The interminable wait would try the patience of a saint. And Eugenia Prescott had long ago forsaken her chances for sainthood. Tension knit with excitement balled in her gut. With what was at stake tonight, each minute of delay was pure agony.

After years of pain and heartbreak, Genie stood poised on the verge of triumph. If all went according to plan, tonight would be the beginning of the end of her long quest to secure the life that was denied her five years ago.

The coach lurched forward then jerked to another abrupt stop. Stop and start, like the erratic pounding of her heart. Yet each step, no matter how infinitesimal, brought her closer to the realization of her dream.

She sank back against the silken walls, closed her eyes, and slipped into the shadows, hiding her impatience from the watchful eyes of her companions. She drew a deep breath, both to steady her nerves and to give herself a moment to absorb the significance of all that she had accomplished.

She’d journeyed from the doorstep of hell to the very pinnacle of elite society. Miss Eugenia Prescott, the prodigal parson’s daughter, who’d fled ruin and disgrace, surviving hardship her provincial upbringing never could have imagined, had returned as the soon-to-be fiancée of an earl. Accomplishment enough to be sure, but there was more. Tonight Genie would make her entrée into high society at one of the grandest events ever to befall the fashionable world.

Much rode on her success this night. Acceptance by the ton would secure her future and enable her to finally put the darkness and bitter memories of the past behind her.

Resisting the urge to look outside the small window yet again, Genie adjusted the bodice of her gown, giving only momentary relief from the biting pinch of her stays. Though beautiful, her ensemble was not particularly comfortable in even the most agreeable of circumstances. After hours of confinement in the stifling coach, the diaphanous ivory column gown clung to her lean body as if she’d dampened the skirts, as was the fashion of the more risqué members of the ton. Still, despite her discomfort, Genie had never looked more beautiful. It was a fact, thought without conceit. She had long since taken any pleasure in her beauty. What she’d thought a blessing had turned out to be anything but. Now her face and body were all she had to ensure her survival—and her future.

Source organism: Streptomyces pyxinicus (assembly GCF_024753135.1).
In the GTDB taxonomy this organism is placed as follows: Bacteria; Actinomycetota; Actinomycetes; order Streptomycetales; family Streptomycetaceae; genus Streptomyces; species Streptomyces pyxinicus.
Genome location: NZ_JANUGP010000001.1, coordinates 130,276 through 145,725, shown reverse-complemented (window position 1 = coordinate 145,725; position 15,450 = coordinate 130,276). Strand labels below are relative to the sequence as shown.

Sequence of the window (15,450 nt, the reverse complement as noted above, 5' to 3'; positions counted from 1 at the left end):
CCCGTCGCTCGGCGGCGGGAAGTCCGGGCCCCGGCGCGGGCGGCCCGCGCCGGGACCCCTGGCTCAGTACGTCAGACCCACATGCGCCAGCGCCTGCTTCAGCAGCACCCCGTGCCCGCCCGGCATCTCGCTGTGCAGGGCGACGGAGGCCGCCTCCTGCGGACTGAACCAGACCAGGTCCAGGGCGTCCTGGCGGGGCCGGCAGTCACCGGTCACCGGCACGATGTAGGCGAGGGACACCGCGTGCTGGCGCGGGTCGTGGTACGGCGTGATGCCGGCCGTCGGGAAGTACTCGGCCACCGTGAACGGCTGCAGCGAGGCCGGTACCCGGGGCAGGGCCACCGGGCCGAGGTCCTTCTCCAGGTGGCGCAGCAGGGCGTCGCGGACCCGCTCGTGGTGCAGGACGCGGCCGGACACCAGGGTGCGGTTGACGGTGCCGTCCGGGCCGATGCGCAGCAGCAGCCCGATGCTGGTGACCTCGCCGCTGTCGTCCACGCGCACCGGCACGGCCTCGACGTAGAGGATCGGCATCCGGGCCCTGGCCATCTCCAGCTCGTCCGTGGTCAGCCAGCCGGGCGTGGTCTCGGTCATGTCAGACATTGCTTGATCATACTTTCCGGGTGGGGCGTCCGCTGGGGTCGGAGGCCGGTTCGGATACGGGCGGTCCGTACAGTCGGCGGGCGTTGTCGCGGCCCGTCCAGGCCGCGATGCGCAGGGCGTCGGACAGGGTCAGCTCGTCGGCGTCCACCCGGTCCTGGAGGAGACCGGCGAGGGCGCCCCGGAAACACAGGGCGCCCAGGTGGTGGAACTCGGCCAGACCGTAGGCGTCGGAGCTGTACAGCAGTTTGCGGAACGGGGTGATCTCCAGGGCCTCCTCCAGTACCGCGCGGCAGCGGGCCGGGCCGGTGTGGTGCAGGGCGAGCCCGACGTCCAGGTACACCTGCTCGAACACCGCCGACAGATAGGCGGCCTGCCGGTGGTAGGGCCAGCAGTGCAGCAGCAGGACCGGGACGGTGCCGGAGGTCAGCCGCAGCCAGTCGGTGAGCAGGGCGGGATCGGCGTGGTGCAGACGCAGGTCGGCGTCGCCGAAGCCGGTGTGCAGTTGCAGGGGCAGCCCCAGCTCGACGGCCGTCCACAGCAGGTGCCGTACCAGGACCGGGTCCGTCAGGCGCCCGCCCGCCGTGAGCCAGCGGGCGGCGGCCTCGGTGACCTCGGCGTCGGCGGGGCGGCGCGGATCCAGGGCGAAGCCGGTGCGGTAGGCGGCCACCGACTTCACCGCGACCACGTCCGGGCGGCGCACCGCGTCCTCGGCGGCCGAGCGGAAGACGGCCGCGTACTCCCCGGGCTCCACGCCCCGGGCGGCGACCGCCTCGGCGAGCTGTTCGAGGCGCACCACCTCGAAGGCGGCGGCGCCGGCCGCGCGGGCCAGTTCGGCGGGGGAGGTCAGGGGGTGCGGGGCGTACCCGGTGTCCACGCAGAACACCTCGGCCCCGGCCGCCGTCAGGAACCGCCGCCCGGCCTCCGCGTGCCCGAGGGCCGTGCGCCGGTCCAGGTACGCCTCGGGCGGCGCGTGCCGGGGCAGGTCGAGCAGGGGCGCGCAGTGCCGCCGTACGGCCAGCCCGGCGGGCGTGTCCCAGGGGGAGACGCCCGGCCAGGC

“Finally,” Lady Hawkesbury, one of her companions and chaperone, broke the silence. “It’s almost our turn.”

Too nervous to respond, Genie instead concentrated on calming her racing heart. Trepidation nibbled at the edges of her consciousness. Everything she had battled and scraped for was so close she could almost reach out and grab it.
. But not quite.

The coach clattered to its final stop. A moment later the blue and gold liveried coachman opened the door, releasing the stale air with a gentle cleansing swoosh. Accepting the proffered white-gloved hand, Genie alighted out of the carriage and into her future.

Temporarily blinded, it took a moment to digest the vision before her. Hundreds of gaslights illuminated the evening sky, turning night into day. Astonished, Genie gazed around at the Prince Regent’s wonderland. She’d never seen anything like it, and for a moment, she was an awestruck young girl from Gloucestershire again.

“Dear Prinny will never be criticized for restraint.”

Genie clamped her mouth shut, reminding herself that sophisticated soon-to-be countesses did not gape. She pulled her gaze from the pink and silver draperies and mirrors adorning the trellises of the garden walkways to look up at the handsome man who had appeared at her side. Though not accustomed to seeing him in such dandified evening attire, the jaunty grin and sparkling blue eyes were comfortingly familiar.